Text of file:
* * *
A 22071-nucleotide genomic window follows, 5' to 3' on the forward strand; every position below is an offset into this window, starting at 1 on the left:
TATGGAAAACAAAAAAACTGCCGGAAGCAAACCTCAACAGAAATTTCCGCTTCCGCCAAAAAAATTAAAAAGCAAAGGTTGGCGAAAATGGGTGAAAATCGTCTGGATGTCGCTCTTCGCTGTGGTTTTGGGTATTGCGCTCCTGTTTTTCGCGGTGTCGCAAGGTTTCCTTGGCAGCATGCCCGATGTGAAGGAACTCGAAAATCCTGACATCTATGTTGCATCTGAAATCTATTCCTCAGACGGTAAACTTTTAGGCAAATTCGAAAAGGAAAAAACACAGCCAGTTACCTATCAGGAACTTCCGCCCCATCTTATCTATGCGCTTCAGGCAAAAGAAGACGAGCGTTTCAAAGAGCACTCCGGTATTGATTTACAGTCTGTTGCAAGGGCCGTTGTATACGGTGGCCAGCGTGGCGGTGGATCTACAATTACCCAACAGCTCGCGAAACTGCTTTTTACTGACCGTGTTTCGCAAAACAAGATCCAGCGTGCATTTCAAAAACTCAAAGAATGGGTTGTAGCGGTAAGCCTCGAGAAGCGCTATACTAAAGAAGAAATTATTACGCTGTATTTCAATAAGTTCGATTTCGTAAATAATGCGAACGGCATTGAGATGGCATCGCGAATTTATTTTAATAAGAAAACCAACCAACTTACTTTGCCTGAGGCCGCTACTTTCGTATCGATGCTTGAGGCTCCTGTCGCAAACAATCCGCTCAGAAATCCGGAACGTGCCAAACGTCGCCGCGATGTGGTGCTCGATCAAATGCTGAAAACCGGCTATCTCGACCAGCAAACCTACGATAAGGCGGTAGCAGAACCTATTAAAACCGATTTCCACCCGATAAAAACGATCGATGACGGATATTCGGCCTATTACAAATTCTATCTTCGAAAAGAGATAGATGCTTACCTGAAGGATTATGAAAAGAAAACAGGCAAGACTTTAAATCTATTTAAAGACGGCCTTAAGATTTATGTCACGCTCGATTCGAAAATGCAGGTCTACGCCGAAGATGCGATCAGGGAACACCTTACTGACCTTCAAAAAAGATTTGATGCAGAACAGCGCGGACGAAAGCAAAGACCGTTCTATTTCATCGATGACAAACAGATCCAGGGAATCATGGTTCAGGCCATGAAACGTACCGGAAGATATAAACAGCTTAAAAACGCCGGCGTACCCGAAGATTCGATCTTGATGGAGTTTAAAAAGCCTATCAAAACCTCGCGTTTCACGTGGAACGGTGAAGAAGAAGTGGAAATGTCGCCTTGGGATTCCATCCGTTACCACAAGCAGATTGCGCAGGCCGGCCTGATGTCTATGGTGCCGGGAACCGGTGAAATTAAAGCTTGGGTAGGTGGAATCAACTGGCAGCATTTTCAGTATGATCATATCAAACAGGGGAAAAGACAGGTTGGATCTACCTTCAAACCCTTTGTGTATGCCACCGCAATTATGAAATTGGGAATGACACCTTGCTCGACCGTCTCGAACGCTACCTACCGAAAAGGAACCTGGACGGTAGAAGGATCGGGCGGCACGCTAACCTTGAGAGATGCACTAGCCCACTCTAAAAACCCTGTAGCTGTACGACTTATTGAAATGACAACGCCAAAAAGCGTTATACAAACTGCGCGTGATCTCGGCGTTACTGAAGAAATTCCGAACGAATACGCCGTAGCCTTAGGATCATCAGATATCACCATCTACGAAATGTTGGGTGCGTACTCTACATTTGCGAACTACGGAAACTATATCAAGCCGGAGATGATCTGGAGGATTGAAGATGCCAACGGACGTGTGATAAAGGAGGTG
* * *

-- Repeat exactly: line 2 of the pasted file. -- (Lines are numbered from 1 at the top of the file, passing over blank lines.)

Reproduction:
TATGGAAAACAAAAAAACTGCCGGAAGCAAACCTCAACAGAAATTTCCGCTTCCGCCAAAAAAATTAAAAAGCAAAGGTTGGCGAAAATGGGTGAAAATCGTCTGGATGTCGCTCTTCGCTGTGGTTTTGGGTATTGCGCTCCTGTTTTTCGCGGTGTCGCAAGGTTTCCTTGGCAGCATGCCCGATGTGAAGGAACTCGAAAATCCTGACATCTATGTTGCATCTGAAATCTATTCCTCAGACGGTAAACTTTTAGGCAAATTCGAAAAGGAAAAAACACAGCCAGTTACCTATCAGGAACTTCCGCCCCATCTTATCTATGCGCTTCAGGCAAAAGAAGACGAGCGTTTCAAAGAGCACTCCGGTATTGATTTACAGTCTGTTGCAAGGGCCGTTGTATACGGTGGCCAGCGTGGCGGTGGATCTACAATTACCCAACAGCTCGCGAAACTGCTTTTTACTGACCGTGTTTCGCAAAACAAGATCCAGCGTGCATTTCAAAAACTCAAAGAATGGGTTGTAGCGGTAAGCCTCGAGAAGCGCTATACTAAAGAAGAAATTATTACGCTGTATTTCAATAAGTTCGATTTCGTAAATAATGCGAACGGCATTGAGATGGCATCGCGAATTTATTTTAATAAGAAAACCAACCAACTTACTTTGCCTGAGGCCGCTACTTTCGTATCGATGCTTGAGGCTCCTGTCGCAAACAATCCGCTCAGAAATCCGGAACGTGCCAAACGTCGCCGCGATGTGGTGCTCGATCAAATGCTGAAAACCGGCTATCTCGACCAGCAAACCTACGATAAGGCGGTAGCAGAACCTATTAAAACCGATTTCCACCCGATAAAAACGATCGATGACGGATATTCGGCCTATTACAAATTCTATCTTCGAAAAGAGATAGATGCTTACCTGAAGGATTATGAAAAGAAAACAGGCAAGACTTTAAATCTATTTAAAGACGGCCTTAAGATTTATGTCACGCTCGATTCGAAAATGCAGGTCTACGCCGAAGATGCGATCAGGGAACACCTTACTGACCTTCAAAAAAGATTTGATGCAGAACAGCGCGGACGAAAGCAAAGACCGTTCTATTTCATCGATGACAAACAGATCCAGGGAATCATGGTTCAGGCCATGAAACGTACCGGAAGATATAAACAGCTTAAAAACGCCGGCGTACCCGAAGATTCGATCTTGATGGAGTTTAAAAAGCCTATCAAAACCTCGCGTTTCACGTGGAACGGTGAAGAAGAAGTGGAAATGTCGCCTTGGGATTCCATCCGTTACCACAAGCAGATTGCGCAGGCCGGCCTGATGTCTATGGTGCCGGGAACCGGTGAAATTAAAGCTTGGGTAGGTGGAATCAACTGGCAGCATTTTCAGTATGATCATATCAAACAGGGGAAAAGACAGGTTGGATCTACCTTCAAACCCTTTGTGTATGCCACCGCAATTATGAAATTGGGAATGACACCTTGCTCGACCGTCTCGAACGCTACCTACCGAAAAGGAACCTGGACGGTAGAAGGATCGGGCGGCACGCTAACCTTGAGAGATGCACTAGCCCACTCTAAAAACCCTGTAGCTGTACGACTTATTGAAATGACAACGCCAAAAAGCGTTATACAAACTGCGCGTGATCTCGGCGTTACTGAAGAAATTCCGAACGAATACGCCGTAGCCTTAGGATCATCAGATATCACCATCTACGAAATGTTGGGTGCGTACTCTACATTTGCGAACTACGGAAACTATATCAAGCCGGAGATGATCTGGAGGATTGAAGATGCCAACGGACGTGTGATAAAGGAGGTG